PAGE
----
OK, maybe not that good, but the gorge is taking shape nicely. A long view shows how it looks from the Rio Paleta end of the layout.

Long view

Both bridges now have the girders on solid ground instead of being suspended in mid air. This makes them look as if they support the track, a vast improvement on the track supporting the bridges, probably a sounder proposition so far as civil engineering goes.

Canyon 1

The river is going to be modelled in flood, a muddy torrent is easier to convey convincingly than a crystal clear stream.

Canyon 2

Beyond the bridges the gorge curves out of sight behind the upper level track, again because this is easier to model than merging the river into the backscene.

Canyon 3

Rendering (yet to be whitewashed) on the signal box and water tower makes them look less like the Tri-ang toys that they are. The train shed, station offices and signal box all need matching roofing material adding to complete the effect.

Station buildings

In the other direction, the groundwork has been started at Rio Paleta Siding on the upper level of the layout’s extension.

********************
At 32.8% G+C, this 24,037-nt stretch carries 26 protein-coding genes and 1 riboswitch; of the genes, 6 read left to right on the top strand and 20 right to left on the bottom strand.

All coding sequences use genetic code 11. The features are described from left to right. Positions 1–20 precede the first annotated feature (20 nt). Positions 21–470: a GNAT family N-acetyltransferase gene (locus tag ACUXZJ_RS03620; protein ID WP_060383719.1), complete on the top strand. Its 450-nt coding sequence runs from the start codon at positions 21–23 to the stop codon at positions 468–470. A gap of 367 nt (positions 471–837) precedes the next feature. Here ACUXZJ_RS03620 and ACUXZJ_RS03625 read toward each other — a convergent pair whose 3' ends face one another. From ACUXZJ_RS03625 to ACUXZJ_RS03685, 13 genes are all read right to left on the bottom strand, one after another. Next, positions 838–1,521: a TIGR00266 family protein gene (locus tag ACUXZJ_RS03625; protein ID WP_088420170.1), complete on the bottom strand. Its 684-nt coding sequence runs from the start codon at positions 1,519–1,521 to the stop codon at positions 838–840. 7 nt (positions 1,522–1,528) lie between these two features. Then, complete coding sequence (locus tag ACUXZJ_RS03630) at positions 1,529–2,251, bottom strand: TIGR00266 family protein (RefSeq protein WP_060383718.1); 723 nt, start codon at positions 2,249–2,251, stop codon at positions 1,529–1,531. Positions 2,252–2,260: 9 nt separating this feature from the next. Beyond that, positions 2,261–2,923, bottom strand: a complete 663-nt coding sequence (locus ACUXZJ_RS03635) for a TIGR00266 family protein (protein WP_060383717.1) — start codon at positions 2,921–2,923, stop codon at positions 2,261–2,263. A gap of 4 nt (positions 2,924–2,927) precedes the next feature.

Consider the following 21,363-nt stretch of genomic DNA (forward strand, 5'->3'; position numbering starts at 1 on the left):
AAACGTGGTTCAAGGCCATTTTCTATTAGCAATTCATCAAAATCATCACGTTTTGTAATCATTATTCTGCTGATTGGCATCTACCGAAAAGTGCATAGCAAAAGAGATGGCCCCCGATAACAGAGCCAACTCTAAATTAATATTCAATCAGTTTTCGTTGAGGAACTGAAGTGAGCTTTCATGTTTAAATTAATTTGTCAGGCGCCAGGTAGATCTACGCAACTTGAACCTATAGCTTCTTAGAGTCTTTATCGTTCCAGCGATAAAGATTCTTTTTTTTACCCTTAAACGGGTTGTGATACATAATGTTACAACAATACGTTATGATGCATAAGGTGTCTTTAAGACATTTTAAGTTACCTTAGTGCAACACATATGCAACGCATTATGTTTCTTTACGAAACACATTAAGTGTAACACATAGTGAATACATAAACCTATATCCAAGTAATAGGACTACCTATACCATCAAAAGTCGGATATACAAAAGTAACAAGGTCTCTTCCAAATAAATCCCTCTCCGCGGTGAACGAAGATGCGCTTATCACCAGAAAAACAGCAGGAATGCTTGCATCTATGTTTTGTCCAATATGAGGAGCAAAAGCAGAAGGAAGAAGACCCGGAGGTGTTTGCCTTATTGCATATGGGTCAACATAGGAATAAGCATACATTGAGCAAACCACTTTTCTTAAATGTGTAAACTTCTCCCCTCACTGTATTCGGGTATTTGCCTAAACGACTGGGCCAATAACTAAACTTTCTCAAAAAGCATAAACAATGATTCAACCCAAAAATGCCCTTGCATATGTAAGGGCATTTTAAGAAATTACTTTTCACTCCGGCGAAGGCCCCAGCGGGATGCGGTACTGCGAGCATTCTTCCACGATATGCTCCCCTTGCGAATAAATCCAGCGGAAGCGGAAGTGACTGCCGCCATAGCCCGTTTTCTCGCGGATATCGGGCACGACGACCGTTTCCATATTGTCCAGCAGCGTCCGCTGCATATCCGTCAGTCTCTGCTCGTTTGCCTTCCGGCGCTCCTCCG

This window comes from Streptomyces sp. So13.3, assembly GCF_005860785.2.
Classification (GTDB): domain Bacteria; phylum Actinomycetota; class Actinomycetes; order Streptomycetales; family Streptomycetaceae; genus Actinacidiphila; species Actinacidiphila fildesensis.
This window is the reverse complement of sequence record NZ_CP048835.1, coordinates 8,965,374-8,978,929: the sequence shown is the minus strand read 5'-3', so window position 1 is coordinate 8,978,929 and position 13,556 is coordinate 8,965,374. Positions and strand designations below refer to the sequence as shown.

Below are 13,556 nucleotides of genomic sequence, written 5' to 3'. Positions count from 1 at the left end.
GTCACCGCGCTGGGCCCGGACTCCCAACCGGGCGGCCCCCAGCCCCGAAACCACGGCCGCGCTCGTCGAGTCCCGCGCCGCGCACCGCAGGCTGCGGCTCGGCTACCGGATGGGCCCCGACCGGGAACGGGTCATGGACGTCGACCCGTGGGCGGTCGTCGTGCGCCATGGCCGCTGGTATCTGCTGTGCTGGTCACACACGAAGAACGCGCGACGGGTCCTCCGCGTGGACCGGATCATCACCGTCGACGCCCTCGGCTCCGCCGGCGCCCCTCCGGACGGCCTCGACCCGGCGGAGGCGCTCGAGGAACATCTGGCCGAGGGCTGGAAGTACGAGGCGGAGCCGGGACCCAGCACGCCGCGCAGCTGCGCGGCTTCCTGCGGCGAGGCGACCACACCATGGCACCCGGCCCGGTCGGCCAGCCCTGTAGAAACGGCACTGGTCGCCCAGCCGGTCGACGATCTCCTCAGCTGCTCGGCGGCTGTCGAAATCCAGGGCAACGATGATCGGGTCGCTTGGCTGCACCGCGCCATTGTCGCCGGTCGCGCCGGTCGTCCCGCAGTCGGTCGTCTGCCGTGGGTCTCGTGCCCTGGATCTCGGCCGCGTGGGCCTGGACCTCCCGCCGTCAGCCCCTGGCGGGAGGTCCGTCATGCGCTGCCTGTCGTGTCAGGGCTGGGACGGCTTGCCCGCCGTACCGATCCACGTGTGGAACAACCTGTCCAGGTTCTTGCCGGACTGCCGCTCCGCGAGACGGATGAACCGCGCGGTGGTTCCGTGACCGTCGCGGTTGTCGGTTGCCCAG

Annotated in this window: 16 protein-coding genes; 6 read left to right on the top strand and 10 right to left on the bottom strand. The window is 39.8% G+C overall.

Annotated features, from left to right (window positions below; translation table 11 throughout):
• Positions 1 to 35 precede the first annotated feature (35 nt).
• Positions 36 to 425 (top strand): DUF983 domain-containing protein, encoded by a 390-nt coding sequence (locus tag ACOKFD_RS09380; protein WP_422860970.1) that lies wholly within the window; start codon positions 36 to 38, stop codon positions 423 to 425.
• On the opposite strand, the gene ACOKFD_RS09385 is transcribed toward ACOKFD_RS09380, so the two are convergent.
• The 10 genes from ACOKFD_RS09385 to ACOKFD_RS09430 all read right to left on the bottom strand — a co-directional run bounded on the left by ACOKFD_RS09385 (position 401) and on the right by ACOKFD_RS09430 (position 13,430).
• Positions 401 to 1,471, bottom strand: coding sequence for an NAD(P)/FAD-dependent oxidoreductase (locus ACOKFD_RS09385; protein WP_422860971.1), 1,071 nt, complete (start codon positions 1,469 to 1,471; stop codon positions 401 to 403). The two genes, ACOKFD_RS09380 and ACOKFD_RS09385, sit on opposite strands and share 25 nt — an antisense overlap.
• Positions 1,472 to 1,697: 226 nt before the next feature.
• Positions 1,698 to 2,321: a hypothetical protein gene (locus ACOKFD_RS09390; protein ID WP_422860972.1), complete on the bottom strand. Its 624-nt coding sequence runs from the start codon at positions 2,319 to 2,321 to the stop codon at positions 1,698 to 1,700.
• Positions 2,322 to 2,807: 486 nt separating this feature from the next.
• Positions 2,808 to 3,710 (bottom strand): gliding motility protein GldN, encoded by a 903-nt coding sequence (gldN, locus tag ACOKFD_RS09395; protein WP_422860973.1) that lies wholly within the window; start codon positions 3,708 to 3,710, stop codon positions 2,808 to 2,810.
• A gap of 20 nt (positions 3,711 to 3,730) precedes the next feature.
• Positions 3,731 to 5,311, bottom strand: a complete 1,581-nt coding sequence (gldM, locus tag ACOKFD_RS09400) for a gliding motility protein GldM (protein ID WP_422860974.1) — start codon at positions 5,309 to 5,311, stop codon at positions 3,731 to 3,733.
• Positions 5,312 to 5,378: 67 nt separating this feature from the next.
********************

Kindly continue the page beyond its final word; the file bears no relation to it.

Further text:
Rio Siding

It has been a long time since I have worked on a fixed layout, as opposed to small portable models that can be turned on their sides or ends, when making scenery. Building the gorge under the bridges was not as easy as I thought it would be, I needed to be a contortionist to reach in some places!

When Brian (Mozzer) Mosby built Forks Trestle as part of the Ferrocarril Internacional he made the valley first, then built the bridge across it, which was probably a much easier way of doing things. Unfortunately I needed the track beds in place first to determine the gradients which is why I’ve done things in the wrong order.

Anyhow, the rest the scenery should be a lot easier now the basic shell is in done.

stop board


About Bob Hughes

Ex railwayman, life long railway modeller, lover of real ale and spicy food.
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